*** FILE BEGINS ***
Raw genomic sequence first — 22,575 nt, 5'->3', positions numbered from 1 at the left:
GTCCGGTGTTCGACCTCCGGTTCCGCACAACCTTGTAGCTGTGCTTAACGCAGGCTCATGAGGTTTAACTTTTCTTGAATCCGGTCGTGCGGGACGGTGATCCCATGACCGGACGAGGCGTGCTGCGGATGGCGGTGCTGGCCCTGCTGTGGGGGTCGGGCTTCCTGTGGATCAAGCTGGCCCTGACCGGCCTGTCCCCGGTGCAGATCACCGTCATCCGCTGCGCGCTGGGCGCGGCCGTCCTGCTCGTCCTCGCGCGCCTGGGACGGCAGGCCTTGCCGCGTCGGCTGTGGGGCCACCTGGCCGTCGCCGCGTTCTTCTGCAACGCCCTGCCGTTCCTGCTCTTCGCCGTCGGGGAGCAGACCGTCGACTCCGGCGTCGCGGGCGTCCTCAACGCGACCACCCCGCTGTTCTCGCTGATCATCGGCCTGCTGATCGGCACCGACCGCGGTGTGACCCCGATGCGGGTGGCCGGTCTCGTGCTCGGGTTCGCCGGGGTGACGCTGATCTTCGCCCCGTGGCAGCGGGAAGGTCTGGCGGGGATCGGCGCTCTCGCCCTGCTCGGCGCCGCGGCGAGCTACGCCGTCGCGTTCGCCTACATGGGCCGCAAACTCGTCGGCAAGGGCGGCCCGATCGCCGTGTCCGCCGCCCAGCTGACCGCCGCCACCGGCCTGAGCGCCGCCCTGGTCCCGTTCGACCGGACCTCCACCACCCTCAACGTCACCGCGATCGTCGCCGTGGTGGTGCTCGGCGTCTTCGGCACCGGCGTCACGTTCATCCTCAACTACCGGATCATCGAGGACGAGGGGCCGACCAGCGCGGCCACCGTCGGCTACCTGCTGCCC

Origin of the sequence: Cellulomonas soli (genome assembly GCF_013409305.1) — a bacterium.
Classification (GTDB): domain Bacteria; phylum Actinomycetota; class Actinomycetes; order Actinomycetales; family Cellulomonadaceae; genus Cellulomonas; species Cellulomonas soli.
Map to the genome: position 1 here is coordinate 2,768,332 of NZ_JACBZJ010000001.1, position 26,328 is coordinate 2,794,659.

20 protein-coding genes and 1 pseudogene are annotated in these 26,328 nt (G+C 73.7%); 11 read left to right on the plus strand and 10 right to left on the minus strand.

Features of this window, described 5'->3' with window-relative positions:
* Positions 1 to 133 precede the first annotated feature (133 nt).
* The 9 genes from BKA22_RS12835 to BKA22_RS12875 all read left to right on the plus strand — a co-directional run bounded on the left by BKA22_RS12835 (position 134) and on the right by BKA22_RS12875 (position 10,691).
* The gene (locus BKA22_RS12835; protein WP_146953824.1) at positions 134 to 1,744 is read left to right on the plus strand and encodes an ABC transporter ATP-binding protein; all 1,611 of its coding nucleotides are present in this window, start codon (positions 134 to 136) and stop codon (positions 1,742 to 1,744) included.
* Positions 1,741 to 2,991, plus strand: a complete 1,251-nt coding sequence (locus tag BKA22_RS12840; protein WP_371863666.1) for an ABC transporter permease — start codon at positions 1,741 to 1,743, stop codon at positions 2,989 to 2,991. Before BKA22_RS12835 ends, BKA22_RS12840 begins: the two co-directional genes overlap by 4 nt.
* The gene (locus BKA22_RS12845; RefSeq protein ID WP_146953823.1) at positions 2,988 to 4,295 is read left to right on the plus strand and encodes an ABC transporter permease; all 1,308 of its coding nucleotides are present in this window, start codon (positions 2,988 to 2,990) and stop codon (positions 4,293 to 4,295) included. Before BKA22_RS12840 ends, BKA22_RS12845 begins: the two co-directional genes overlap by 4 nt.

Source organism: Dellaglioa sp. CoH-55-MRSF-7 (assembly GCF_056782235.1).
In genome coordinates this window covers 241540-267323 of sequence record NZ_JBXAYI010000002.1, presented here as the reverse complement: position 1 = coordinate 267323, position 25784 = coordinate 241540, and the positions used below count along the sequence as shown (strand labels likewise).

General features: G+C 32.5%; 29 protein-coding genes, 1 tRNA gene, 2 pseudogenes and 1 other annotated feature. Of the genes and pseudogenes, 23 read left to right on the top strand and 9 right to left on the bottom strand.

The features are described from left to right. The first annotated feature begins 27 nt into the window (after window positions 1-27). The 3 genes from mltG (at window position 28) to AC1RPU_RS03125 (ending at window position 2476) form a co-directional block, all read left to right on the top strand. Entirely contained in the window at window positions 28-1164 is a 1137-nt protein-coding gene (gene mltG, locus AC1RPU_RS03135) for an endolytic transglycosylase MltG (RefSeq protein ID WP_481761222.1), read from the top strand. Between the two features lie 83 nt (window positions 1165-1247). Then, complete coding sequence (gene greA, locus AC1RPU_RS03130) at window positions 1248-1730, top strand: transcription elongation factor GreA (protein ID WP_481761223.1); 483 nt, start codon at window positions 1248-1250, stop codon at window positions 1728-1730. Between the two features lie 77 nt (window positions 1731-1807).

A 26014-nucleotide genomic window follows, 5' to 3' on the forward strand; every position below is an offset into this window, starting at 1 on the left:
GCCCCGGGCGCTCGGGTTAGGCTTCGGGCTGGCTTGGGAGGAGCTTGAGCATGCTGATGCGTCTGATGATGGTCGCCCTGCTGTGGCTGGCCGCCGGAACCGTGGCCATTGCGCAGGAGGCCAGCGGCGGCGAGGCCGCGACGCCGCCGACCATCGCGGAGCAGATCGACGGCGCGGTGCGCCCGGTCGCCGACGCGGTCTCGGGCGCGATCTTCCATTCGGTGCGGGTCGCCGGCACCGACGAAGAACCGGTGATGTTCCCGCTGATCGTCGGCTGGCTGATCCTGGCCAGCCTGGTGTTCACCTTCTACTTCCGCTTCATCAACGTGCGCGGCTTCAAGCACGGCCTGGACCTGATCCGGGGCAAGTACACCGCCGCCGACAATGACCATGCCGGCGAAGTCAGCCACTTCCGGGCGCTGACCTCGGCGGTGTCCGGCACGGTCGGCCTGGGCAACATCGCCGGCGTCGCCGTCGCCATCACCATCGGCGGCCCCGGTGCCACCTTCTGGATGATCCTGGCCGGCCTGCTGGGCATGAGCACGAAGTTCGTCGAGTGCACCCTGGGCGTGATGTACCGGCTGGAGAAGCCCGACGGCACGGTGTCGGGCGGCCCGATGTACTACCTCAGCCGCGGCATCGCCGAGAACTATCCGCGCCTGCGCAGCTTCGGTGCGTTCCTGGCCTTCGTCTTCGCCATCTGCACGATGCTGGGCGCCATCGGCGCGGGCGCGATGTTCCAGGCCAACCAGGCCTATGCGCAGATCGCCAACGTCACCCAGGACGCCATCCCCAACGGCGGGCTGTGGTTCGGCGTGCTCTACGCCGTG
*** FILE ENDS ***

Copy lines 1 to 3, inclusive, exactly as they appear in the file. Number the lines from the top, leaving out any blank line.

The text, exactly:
Raw genomic sequence first — 22,575 nt, 5'->3', positions numbered from 1 at the left:
GTCCGGTGTTCGACCTCCGGTTCCGCACAACCTTGTAGCTGTGCTTAACGCAGGCTCATGAGGTTTAACTTTTCTTGAATCCGGTCGTGCGGGACGGTGATCCCATGACCGGACGAGGCGTGCTGCGGATGGCGGTGCTGGCCCTGCTGTGGGGGTCGGGCTTCCTGTGGATCAAGCTGGCCCTGACCGGCCTGTCCCCGGTGCAGATCACCGTCATCCGCTGCGCGCTGGGCGCGGCCGTCCTGCTCGTCCTCGCGCGCCTGGGACGGCAGGCCTTGCCGCGTCGGCTGTGGGGCCACCTGGCCGTCGCCGCGTTCTTCTGCAACGCCCTGCCGTTCCTGCTCTTCGCCGTCGGGGAGCAGACCGTCGACTCCGGCGTCGCGGGCGTCCTCAACGCGACCACCCCGCTGTTCTCGCTGATCATCGGCCTGCTGATCGGCACCGACCGCGGTGTGACCCCGATGCGGGTGGCCGGTCTCGTGCTCGGGTTCGCCGGGGTGACGCTGATCTTCGCCCCGTGGCAGCGGGAAGGTCTGGCGGGGATCGGCGCTCTCGCCCTGCTCGGCGCCGCGGCGAGCTACGCCGTCGCGTTCGCCTACATGGGCCGCAAACTCGTCGGCAAGGGCGGCCCGATCGCCGTGTCCGCCGCCCAGCTGACCGCCGCCACCGGCCTGAGCGCCGCCCTGGTCCCGTTCGACCGGACCTCCACCACCCTCAACGTCACCGCGATCGTCGCCGTGGTGGTGCTCGGCGTCTTCGGCACCGGCGTCACGTTCATCCTCAACTACCGGATCATCGAGGACGAGGGGCCGACCAGCGCGGCCACCGTCGGCTACCTGCTGCCC

Origin of the sequence: Cellulomonas soli (genome assembly GCF_013409305.1) — a bacterium.